So it looks like it’s time for a shake up in the world of daily deal sites like Groupon and Living Social and the countless other smaller local rip-offs around the world. It seems as though being required to offer massive discounts and then giving a huge cut of the sales to these deal sites is not something that merchants are willing to continue to do on a regular basis.
Retailers are apparently seeing little benefit from using these sites which is unsurprising as the notion of creating loyal customers for your business by offering discounts of up to 70% has always seemed a bit far-fetched to me anyway. These customers are clearly only there for one reason: a massive deal and it’s unsustainable for retailers to offer such large discounts on a regular basis when they are seeing little repeat business from customers who are just there to pick up a bargain.
Groupon invested heavily in sales teams to market to small businesses and in the end, this has proven to be an unsustainable way of scaling up. But at the end of the day, it comes down to whether the customers (i.e. merchants) found any long-term value in this method of promotion and it looks as though they are voting with their feet and not continuing to use this platform.
With Group Deal sites such as City Deal, Living Social & Gruupy becoming more and more popular in Ireland of late, and customers seemingly eager to snap up the huge deals on offer, it’s important to take a look at the advantages and disadvantages of these promotions to the businesses that offer them. While these deals are great for the consumer, who sometimes gains up to 90% off the R.R.P, they can sometimes provide little benefit for the businesses themselves.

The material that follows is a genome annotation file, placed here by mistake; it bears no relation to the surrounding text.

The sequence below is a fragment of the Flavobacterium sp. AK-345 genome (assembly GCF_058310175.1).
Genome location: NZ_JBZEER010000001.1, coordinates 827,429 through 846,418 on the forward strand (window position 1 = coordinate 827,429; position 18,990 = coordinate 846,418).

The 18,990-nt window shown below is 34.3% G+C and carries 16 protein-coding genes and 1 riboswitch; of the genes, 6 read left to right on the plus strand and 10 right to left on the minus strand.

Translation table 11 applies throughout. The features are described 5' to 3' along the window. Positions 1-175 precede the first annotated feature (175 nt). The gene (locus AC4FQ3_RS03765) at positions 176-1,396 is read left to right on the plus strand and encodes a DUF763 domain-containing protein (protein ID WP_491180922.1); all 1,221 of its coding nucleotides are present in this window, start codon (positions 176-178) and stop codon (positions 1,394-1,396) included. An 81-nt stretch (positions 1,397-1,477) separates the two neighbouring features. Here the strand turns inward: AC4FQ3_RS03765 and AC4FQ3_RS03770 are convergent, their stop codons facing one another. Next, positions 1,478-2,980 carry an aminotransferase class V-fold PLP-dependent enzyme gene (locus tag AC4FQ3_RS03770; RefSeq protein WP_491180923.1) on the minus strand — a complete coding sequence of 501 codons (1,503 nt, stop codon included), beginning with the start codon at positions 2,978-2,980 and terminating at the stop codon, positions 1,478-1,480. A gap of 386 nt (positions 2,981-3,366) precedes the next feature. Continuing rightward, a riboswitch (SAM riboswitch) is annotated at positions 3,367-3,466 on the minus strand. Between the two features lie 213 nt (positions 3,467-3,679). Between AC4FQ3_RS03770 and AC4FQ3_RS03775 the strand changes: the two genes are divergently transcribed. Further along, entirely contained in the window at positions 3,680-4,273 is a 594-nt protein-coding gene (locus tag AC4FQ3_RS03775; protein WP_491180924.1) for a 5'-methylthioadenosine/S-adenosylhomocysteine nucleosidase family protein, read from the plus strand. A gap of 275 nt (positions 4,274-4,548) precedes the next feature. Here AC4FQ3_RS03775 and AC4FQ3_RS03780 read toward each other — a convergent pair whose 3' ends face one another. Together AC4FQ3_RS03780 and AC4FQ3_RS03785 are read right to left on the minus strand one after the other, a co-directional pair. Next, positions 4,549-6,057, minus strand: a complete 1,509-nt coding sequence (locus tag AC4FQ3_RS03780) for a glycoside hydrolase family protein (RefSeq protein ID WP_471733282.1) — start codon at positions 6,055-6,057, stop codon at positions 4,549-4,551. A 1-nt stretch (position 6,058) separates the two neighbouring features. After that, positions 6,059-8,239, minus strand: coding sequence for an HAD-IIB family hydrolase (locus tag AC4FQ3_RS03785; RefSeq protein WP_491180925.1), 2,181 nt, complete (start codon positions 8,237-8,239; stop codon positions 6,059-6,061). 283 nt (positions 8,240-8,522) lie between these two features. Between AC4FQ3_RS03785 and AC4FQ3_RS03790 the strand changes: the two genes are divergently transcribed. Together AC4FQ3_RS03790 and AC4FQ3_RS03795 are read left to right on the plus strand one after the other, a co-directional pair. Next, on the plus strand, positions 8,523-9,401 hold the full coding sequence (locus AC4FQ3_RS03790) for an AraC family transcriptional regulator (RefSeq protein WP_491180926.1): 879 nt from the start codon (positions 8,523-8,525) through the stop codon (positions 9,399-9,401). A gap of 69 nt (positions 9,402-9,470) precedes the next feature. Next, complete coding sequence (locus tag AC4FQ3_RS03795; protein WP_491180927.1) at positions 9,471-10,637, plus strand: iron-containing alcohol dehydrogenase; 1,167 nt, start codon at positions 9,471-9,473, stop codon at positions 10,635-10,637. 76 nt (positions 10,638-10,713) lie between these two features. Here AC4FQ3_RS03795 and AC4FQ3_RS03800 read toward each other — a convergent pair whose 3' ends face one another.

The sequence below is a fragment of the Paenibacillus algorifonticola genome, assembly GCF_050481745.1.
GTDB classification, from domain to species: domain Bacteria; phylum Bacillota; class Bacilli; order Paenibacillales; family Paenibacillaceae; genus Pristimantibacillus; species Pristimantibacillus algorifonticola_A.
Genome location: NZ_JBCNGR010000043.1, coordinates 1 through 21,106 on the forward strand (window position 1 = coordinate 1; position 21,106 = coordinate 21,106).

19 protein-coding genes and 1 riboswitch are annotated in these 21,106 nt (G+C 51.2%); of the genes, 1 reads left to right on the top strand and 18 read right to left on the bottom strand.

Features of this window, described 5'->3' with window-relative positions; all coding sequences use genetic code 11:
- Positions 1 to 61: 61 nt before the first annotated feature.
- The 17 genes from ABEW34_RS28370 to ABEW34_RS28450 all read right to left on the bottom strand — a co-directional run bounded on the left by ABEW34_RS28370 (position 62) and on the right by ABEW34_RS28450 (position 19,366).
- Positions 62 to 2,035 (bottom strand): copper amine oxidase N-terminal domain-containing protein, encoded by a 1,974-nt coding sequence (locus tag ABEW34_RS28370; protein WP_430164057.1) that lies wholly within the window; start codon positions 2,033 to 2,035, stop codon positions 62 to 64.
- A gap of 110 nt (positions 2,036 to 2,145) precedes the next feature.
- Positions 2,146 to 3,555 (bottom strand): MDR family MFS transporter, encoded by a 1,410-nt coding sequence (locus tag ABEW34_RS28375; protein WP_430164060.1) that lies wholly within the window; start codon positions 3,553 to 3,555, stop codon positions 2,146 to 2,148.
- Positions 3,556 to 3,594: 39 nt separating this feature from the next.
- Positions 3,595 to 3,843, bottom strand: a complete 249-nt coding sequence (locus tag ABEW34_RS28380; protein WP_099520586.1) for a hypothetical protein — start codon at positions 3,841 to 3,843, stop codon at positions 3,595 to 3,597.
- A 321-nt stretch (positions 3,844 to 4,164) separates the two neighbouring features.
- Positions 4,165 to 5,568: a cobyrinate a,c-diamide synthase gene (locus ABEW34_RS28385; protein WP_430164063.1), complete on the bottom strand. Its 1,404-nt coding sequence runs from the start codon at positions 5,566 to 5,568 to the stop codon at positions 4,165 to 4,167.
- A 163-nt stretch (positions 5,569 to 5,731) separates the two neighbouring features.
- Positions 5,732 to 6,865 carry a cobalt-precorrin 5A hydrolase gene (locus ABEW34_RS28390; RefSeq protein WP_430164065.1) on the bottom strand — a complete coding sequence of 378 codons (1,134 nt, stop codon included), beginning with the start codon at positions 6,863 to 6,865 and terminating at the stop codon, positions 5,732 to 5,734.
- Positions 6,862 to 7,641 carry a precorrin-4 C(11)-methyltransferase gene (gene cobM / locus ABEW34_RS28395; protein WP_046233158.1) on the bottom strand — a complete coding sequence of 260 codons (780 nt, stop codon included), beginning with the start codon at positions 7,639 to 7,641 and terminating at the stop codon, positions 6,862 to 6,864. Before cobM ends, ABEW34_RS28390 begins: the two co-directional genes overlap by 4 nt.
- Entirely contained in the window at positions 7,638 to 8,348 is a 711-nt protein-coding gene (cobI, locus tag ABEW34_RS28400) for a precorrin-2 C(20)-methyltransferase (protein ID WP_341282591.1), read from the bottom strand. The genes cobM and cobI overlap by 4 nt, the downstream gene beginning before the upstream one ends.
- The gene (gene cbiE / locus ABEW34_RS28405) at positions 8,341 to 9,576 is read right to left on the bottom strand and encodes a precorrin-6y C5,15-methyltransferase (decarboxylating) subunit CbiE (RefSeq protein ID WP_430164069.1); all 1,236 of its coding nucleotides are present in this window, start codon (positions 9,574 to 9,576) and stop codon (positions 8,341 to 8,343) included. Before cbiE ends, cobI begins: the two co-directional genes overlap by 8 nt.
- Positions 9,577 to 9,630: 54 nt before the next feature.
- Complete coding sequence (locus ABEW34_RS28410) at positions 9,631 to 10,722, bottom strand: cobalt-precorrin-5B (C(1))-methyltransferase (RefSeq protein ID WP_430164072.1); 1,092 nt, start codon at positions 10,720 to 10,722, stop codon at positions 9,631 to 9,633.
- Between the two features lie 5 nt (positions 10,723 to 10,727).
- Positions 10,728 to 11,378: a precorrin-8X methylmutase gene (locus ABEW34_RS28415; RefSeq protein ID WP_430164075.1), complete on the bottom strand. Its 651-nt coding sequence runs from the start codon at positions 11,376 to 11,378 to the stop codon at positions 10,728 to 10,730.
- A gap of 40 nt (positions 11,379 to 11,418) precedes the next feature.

The whole aim of running these group promotions is to build up a set of returning customers, yet, in too many instances it would appear, this does not seem to materialise. In a recent survey, 40% of businesses that have run Groupon promotions said they would not do so again with the main reason being that the customers they gained through Groupon didn’t return to the store as full price customers. It begs the question, what type of customers do you attract with these huge offers and will they return when the deal is over?
In addition to not being conducive to growing a loyal customer base, Groupon also comes under fire for charging a massive 50% commission on all the deals it runs. If margins are stretched and group deals are run at a loss, these promotions can actually have quite a negative effect on the business. It’s important to realise that, while going down the group deal route can work very well for some businesses, it certainly does not suit everyone and businesses debating over whether to use them should think carefully over how they would fit in to an overall promotional strategy before taking the plunge.